CAMUS Albert (1913-1960)

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CAMUS Albert (1913-1960)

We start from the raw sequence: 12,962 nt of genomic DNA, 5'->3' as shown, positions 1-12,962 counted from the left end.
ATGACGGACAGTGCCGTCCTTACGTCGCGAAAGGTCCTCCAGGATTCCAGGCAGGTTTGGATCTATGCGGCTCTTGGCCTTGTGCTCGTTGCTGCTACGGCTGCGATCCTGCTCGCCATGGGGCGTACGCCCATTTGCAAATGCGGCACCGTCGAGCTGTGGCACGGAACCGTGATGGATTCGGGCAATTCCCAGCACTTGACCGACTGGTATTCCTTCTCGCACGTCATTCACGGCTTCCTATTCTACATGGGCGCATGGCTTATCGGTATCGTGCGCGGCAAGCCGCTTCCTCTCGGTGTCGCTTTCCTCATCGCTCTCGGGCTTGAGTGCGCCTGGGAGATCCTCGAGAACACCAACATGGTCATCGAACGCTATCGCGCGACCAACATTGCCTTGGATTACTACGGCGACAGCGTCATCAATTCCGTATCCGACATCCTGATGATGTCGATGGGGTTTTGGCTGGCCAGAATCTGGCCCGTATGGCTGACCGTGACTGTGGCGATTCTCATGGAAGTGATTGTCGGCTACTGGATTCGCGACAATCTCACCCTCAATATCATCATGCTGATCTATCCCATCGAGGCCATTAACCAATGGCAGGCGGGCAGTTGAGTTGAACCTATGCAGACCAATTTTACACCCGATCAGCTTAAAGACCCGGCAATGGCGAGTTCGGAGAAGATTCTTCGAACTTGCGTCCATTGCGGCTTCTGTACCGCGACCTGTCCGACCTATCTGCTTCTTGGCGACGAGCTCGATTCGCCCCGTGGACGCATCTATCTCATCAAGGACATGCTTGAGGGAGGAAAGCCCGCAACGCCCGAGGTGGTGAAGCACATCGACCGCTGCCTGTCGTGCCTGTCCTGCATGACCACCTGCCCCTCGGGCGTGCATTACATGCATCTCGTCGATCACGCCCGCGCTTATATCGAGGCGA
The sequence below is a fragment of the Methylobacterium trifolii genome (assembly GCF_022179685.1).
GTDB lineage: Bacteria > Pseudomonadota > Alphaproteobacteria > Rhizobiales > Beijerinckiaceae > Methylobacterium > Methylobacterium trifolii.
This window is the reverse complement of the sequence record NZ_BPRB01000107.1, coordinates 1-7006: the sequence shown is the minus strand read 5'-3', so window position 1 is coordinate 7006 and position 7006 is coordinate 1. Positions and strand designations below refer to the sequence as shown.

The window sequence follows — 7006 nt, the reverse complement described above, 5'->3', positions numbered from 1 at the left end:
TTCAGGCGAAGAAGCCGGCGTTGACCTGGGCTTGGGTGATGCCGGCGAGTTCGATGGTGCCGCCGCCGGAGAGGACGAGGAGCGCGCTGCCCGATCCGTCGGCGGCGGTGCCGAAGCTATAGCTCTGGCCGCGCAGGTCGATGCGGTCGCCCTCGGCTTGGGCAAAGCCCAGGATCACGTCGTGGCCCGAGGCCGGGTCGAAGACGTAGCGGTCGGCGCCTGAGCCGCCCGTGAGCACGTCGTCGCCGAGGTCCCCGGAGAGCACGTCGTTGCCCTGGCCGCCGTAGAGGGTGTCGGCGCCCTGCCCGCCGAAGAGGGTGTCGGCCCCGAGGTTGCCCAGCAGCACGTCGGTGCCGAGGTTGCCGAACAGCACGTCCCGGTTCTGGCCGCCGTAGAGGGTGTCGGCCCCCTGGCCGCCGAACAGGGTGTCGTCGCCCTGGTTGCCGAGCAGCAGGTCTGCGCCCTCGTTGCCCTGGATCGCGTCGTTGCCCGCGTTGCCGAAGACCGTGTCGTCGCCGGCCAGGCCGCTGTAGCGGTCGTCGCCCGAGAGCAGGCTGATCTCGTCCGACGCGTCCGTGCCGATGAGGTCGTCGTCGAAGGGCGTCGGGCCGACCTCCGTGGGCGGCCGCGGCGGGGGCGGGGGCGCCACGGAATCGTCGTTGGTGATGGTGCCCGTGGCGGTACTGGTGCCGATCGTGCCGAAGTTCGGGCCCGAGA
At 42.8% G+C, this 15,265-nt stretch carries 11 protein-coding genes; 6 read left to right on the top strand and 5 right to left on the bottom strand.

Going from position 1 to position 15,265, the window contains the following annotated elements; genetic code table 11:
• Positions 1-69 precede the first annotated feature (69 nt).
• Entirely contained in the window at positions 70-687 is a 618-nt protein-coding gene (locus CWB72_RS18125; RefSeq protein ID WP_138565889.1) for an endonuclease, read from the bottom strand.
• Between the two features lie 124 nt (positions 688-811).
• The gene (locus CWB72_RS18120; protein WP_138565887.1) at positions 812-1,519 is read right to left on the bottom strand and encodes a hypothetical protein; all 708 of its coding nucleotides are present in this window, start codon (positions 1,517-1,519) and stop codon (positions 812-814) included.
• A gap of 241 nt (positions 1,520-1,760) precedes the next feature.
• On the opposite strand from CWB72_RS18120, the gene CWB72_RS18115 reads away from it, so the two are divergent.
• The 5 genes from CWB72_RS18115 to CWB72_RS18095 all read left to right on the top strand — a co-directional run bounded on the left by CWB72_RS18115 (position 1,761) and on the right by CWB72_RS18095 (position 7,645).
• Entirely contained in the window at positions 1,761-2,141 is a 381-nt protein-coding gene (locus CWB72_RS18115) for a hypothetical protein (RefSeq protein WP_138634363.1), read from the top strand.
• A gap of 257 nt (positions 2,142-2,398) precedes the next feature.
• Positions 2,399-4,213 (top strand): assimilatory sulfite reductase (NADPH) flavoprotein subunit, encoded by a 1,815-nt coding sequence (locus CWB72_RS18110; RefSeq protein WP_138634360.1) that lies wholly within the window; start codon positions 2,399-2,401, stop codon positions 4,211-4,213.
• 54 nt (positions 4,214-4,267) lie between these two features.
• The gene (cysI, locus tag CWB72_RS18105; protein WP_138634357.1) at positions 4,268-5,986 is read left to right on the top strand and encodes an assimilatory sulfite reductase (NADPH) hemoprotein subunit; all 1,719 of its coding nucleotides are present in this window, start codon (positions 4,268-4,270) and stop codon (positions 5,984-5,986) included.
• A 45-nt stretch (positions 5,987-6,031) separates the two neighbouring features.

L'Homme révolté, fragment of an autograph manuscript [1950], 11 sheets in-4 on Combat magazine letterhead, numbered from 2 to 12. Precious and partly unpublished variant of L'homme révolté in which Albert Camus gives his definition of the novel and illustrates it with analyses by Flaubert, Proust and American novelists. Published after L'Étranger (1942) and La Peste (1947), L'Homme Révolté triggered a famous polemic on its release in October 1951 that ended up blurring the perception of this work. Sartre saw it above all as an anti-communist pamphlet and became definitively angry with Camus. This essay is above all a research work on the history and forms of the revolt. It is divided into five chapters, The Revolted Man (introduction), The Metaphysical Revolt, The Historical Revolt, Revolt and Art, and The Thought of Noon, each of which (apart from the introduction) is divided into articles. The 11 folios of this manuscript correspond to the articles Roman and Revolt and Revolt and Style, which follow each other in Chapter IV, Revolt and Art. They form a manuscript which constitutes an important variant containing several passages not retained in the version published by Gallimard in 1951. These leaves come from the Agnely manuscript, named after Albert Camus' private secretary, Suzanne Agnely. This variant was partly published in the notes of the reference edition (Essais, Paris, Gallimard, 1965, Bibliothèque de la Pléiade, pp. 1650 ff.). A significant part of the text, however, has not been transcribed and must therefore be considered as completely unpublished. In these unpublished passages, Camus defends and illustrates his conception of the novel. "It is not enough for us to live, we need destinies without waiting for death. Yes, it is quite right to say that we dream of a better world than this one. But better doesn't mean good instead of bad (and what a pleasure it is to read this desperate Princess of Cleves). Better means conseque
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